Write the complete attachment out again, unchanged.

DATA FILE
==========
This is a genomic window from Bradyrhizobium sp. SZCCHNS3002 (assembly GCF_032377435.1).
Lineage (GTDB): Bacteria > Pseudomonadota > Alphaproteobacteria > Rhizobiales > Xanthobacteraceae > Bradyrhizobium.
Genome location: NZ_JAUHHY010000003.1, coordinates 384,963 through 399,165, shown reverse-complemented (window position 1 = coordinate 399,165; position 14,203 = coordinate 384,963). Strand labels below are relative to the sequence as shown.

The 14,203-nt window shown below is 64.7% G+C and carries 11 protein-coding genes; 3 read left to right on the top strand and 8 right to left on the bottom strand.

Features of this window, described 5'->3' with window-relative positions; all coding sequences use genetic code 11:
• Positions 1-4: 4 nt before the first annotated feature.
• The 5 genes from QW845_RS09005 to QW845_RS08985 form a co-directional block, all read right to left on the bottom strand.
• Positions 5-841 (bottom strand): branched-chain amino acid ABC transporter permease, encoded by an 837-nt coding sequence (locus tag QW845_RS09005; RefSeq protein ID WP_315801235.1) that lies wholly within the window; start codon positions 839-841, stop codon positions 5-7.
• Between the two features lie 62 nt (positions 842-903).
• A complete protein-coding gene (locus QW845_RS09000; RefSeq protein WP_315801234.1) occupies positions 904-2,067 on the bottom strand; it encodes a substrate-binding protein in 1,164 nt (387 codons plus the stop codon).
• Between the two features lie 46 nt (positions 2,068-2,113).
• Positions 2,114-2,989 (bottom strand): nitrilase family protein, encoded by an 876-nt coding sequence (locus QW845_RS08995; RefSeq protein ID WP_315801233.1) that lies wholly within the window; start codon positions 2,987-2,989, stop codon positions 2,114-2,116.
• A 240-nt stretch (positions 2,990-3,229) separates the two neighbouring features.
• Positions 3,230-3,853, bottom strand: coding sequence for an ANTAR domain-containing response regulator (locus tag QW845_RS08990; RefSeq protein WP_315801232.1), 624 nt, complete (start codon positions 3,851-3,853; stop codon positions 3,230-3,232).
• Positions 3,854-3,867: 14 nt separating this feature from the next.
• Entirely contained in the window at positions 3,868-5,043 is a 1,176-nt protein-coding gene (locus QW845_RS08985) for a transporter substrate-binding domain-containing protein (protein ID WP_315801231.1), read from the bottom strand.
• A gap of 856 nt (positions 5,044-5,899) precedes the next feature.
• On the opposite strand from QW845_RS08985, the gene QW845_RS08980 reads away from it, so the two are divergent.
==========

This is a genomic window from Bradyrhizobium sp. SZCCHNS3002 (assembly GCF_032377435.1).
Lineage (GTDB): Bacteria > Pseudomonadota > Alphaproteobacteria > Rhizobiales > Xanthobacteraceae > Bradyrhizobium.
Genome location: NZ_JAUHHY010000003.1, coordinates 384,963 through 399,165, shown reverse-complemented (window position 1 = coordinate 399,165; position 14,203 = coordinate 384,963). Strand labels below are relative to the sequence as shown.

The 14,203-nt window shown below is 64.7% G+C and carries 11 protein-coding genes; 3 read left to right on the top strand and 8 right to left on the bottom strand.

Features of this window, described 5'->3' with window-relative positions; all coding sequences use genetic code 11:
• Positions 1-4: 4 nt before the first annotated feature.
• The 5 genes from QW845_RS09005 to QW845_RS08985 form a co-directional block, all read right to left on the bottom strand.
• Positions 5-841 (bottom strand): branched-chain amino acid ABC transporter permease, encoded by an 837-nt coding sequence (locus tag QW845_RS09005; RefSeq protein ID WP_315801235.1) that lies wholly within the window; start codon positions 839-841, stop codon positions 5-7.
• Between the two features lie 62 nt (positions 842-903).
• A complete protein-coding gene (locus QW845_RS09000; RefSeq protein WP_315801234.1) occupies positions 904-2,067 on the bottom strand; it encodes a substrate-binding protein in 1,164 nt (387 codons plus the stop codon).
• Between the two features lie 46 nt (positions 2,068-2,113).
• Positions 2,114-2,989 (bottom strand): nitrilase family protein, encoded by an 876-nt coding sequence (locus QW845_RS08995; RefSeq protein ID WP_315801233.1) that lies wholly within the window; start codon positions 2,987-2,989, stop codon positions 2,114-2,116.
• A 240-nt stretch (positions 2,990-3,229) separates the two neighbouring features.
• Positions 3,230-3,853, bottom strand: coding sequence for an ANTAR domain-containing response regulator (locus tag QW845_RS08990; RefSeq protein WP_315801232.1), 624 nt, complete (start codon positions 3,851-3,853; stop codon positions 3,230-3,232).
• Positions 3,854-3,867: 14 nt separating this feature from the next.
• Entirely contained in the window at positions 3,868-5,043 is a 1,176-nt protein-coding gene (locus QW845_RS08985) for a transporter substrate-binding domain-containing protein (protein ID WP_315801231.1), read from the bottom strand.
• A gap of 856 nt (positions 5,044-5,899) precedes the next feature.
• On the opposite strand from QW845_RS08985, the gene QW845_RS08980 reads away from it, so the two are divergent.